Liberia: A Path to a Modern Education
Editors Note: Written by Former Liberia Education Minister George Werner, this article reflects on Partnership Schools for Liberia (now Liberian Education Advancement Programme) and the lessons that came from implementing one of Africa’s most innovative public sector transformations, largely enabled by philanthropic support.
With communities still suffering the crippling effects of civil war extending over decades, the Ebola outbreak hit our country with unrelenting severity. It was in the midst of this unprecedented crisis that I took the helm of the Education Ministry in Liberia in 2015. Thousands had died and schools had been closed for over a year. I knew that we couldn’t continue to do the same things we had always done and expect better results. Collectively, we had to face our challenges head-on; I would need to take risks and be disruptive.
Not every country faces the same challenges we faced in Liberia, but a similar challenge faces most of Africa and South Asia. Fast-growing countries with young populations are reaching a critical moment, a tipping point. These countries are in the midst of demographic upheaval – the majority of their populations are less than 18 years old and desperate for knowledge and skills to provide a decent living for themselves and their family. This is the greatest opportunity of our time, though also the greatest challenge. How do we ensure that a high-quality education is available to everyone?
Related topics: Education Is Critical – STEM Education – Transforming Education to Future – The Challenge of Universal Education
Beyond the Mirage (a long form essay setting out the case for education ministers, acting as pragmatic stewards, to transform education systems by focusing on learning outcomes) takes this question and provides the frameworks and concrete examples to help education ministers form their strategies and deliver for students. It doesn’t pretend to have all the answers, but it does examine efforts like ours in Liberia to highlight the principles that must underlie a successful approach and examines pitfalls and false dichotomies along the way.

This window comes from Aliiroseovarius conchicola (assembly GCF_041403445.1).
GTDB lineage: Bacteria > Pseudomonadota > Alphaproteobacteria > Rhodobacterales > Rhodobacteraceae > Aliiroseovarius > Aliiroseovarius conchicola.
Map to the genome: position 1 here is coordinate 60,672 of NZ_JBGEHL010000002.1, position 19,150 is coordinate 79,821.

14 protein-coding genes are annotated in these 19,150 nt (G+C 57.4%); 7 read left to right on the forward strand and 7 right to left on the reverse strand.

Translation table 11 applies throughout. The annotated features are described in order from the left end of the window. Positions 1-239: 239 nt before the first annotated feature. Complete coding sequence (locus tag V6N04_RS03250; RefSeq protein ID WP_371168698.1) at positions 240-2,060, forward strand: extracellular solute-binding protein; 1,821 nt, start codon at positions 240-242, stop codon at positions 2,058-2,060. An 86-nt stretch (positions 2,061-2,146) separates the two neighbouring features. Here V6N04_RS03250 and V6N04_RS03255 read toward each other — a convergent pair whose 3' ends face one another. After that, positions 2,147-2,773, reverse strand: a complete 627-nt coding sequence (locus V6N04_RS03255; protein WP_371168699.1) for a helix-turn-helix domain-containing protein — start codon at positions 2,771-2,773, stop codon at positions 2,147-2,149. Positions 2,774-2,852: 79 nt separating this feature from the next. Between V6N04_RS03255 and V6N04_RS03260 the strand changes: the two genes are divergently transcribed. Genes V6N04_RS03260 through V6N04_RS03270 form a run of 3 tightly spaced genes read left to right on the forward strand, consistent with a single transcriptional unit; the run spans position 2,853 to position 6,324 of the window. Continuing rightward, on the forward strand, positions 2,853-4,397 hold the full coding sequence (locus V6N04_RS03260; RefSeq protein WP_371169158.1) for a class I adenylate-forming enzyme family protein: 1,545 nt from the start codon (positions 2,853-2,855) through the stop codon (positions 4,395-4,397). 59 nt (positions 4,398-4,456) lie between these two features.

Getting the relationship between governments looking for improved learning outcomes and the private sector providing services can be tricky. When we embarked on creating the Partnership Schools for Liberia (PSL now LEAP), we had no blueprint. As a result, we had to learn quickly and iterate by trial and error. I hope that we can provides inspiration and helpful tactics for other Education Ministers facing similar challenges within their education systems. Among other things, offering case studies and models for education ministers to create a powerful strategy to improve the quality of education quickly is vital in uncharted waters. Most importantly, though, vision, courage, conviction, and political will is required to get beyond the polemic into the implementation.
While setting up the PSL and determining the optimal regulatory framework, I found that the private sector knows what it wants and is willing to make decisions quickly. The private sector has resources readily available that the public sector doesn’t have. To be successful, the public sector needs to operate in a similar fashion by being clear about what it wants and being decisive in getting there. This will often require support – to build capacity, to measure outcomes, to provide accountability, among other things. Mistakes will be made, but the biggest mistake would be to stick with an inadequately resourced and dysfunctional status quo for fear of change. Learning for students who have accessed programme schools for three years is now being shown to be phenomenal, life changing. That is what matters.
EDITOR’S NOTE: The opinions expressed here by Impakter.com columnists are their own, not those of Impakter.com.